- St. John's College, a private institution with two campuses that offers small classes with curriculum formed around what it calls "great books," plans to cut its published annual tuition by $17,000 and make up the lost revenue with a $300 million fundraising campaign.
- The college, with campuses in Annapolis, Maryland, and Santa Fe, New Mexico, will cut its published tuition price from $52,000 to $35,000 starting next fall, although officials estimate the cost to educate each student is about $60,000 annually.
- Some experts suggest tuition-cutting initiatives are simply marketing tools and either don't trim tuition fairly or don't raise sufficient funds. The college has seen tuition revenue decline as a percentage of their budget to 40% in 2017 from 70% in the past amid enrollment declines, Inside Higher Ed reported.
Institutions nationwide continue to struggle to attract college-age and adult students to in-person and online programs. Many small colleges such as St. John's have faced troubling enrollment declines and some have been forced to close. Analysts expect more of the same this academic year.
Some public and private institutions are gambling that they can boost enrollment by cutting tuition or by offering more financial aid to prospects who increasingly need assistance. Higher enrollment and more support from donors will bridge revenue gaps, they hope.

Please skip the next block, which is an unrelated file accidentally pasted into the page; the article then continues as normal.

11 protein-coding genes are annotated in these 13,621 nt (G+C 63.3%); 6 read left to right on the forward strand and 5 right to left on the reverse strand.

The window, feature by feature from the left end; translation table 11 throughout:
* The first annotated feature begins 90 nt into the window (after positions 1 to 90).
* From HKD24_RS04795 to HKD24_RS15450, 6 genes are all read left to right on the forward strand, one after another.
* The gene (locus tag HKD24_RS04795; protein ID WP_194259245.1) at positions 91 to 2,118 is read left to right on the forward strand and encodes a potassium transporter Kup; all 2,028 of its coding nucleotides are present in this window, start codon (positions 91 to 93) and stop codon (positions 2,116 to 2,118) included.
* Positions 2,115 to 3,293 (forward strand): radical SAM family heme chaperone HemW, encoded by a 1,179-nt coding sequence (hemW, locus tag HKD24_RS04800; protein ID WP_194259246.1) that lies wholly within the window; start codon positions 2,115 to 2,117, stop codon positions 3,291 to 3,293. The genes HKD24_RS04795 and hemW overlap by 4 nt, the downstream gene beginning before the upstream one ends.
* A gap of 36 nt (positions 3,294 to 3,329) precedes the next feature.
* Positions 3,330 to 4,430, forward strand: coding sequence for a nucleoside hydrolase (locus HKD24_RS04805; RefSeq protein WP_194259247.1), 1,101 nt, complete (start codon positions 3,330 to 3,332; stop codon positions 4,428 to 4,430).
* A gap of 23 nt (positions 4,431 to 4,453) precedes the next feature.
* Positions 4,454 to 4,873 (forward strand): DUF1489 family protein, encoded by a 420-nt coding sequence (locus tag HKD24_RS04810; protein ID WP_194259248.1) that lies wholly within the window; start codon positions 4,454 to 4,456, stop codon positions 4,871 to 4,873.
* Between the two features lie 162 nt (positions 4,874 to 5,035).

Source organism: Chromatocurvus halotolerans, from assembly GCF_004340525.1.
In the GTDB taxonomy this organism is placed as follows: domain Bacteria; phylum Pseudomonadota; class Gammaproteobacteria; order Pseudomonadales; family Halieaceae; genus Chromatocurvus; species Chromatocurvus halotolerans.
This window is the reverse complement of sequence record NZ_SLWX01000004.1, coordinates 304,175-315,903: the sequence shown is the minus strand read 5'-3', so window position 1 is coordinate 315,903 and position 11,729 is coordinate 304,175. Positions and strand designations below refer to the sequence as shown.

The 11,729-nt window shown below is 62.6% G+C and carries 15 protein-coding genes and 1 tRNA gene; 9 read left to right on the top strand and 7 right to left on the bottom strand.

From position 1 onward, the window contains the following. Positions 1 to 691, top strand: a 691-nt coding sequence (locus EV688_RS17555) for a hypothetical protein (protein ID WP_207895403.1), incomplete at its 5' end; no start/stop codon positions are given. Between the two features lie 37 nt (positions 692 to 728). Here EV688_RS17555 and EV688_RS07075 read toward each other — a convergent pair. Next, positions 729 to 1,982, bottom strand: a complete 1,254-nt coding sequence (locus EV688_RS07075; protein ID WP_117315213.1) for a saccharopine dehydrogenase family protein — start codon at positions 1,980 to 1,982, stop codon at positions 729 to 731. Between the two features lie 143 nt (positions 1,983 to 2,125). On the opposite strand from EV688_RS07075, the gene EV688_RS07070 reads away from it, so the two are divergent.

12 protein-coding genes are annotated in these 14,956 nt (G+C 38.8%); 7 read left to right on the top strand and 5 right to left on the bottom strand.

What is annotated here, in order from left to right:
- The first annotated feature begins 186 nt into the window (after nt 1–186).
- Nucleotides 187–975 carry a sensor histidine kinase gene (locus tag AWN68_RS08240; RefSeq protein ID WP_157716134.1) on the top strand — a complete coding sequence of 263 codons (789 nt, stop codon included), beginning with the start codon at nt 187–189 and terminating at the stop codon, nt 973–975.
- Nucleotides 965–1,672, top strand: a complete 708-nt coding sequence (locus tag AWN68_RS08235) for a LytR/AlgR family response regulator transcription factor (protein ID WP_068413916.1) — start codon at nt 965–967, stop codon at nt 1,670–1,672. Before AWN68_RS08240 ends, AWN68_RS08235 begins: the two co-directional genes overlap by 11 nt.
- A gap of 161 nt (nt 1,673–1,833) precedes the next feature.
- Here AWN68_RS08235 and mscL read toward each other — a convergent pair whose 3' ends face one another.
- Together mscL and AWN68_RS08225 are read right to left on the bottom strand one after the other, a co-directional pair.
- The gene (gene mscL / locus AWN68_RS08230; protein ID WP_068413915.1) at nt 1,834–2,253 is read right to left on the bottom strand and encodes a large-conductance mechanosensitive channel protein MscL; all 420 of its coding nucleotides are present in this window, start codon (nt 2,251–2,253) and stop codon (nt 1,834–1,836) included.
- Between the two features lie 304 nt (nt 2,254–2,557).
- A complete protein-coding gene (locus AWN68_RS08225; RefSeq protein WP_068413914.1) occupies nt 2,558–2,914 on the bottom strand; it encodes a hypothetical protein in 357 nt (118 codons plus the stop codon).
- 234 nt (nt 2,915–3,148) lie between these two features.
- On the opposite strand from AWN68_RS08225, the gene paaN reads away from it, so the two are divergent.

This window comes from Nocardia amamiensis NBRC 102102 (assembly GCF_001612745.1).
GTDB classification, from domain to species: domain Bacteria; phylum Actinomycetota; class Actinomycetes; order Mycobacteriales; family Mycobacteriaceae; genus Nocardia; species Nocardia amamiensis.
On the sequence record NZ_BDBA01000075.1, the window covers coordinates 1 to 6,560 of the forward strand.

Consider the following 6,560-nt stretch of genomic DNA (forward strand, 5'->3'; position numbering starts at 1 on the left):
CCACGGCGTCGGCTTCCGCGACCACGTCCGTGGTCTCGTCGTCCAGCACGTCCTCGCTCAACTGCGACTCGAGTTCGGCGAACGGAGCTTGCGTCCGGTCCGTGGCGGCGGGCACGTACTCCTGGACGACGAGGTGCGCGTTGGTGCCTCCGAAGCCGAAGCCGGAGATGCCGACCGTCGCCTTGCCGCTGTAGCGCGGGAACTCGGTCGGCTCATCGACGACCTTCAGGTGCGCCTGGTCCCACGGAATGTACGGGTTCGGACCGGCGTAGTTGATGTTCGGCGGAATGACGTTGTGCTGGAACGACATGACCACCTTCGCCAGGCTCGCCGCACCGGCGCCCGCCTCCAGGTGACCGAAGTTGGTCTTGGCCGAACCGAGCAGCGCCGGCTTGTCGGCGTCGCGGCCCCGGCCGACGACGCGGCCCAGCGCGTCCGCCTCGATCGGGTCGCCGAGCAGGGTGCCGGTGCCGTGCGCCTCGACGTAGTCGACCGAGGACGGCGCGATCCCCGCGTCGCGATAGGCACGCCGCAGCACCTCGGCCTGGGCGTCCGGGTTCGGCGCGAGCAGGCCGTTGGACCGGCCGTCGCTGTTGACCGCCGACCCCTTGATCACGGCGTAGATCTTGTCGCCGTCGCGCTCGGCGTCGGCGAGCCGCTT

Oglethorpe University, a private liberal arts institution near Atlanta, announced last month that it will charge students from any state the tuition amount that a flagship institution in their home state charges, which ranges from about $18,500 in New Hampshire to about $5,500 in Wyoming. The program requires students have at least a 3.5 GPA and a minimum 1250 combined SAT score or a 26 composite ACT score.
A National Association of College and University Business Officers (NACUBO) report published in April showed that about half the revenue raised from tuition and fees from first-time freshmen attending private, nonprofit colleges in 2017-18 went to providing institutional financial aid — the highest level the group has recorded. The institutional discount rate for all undergraduates rose to about 44.8%, NACUBO reported, which was also a new high.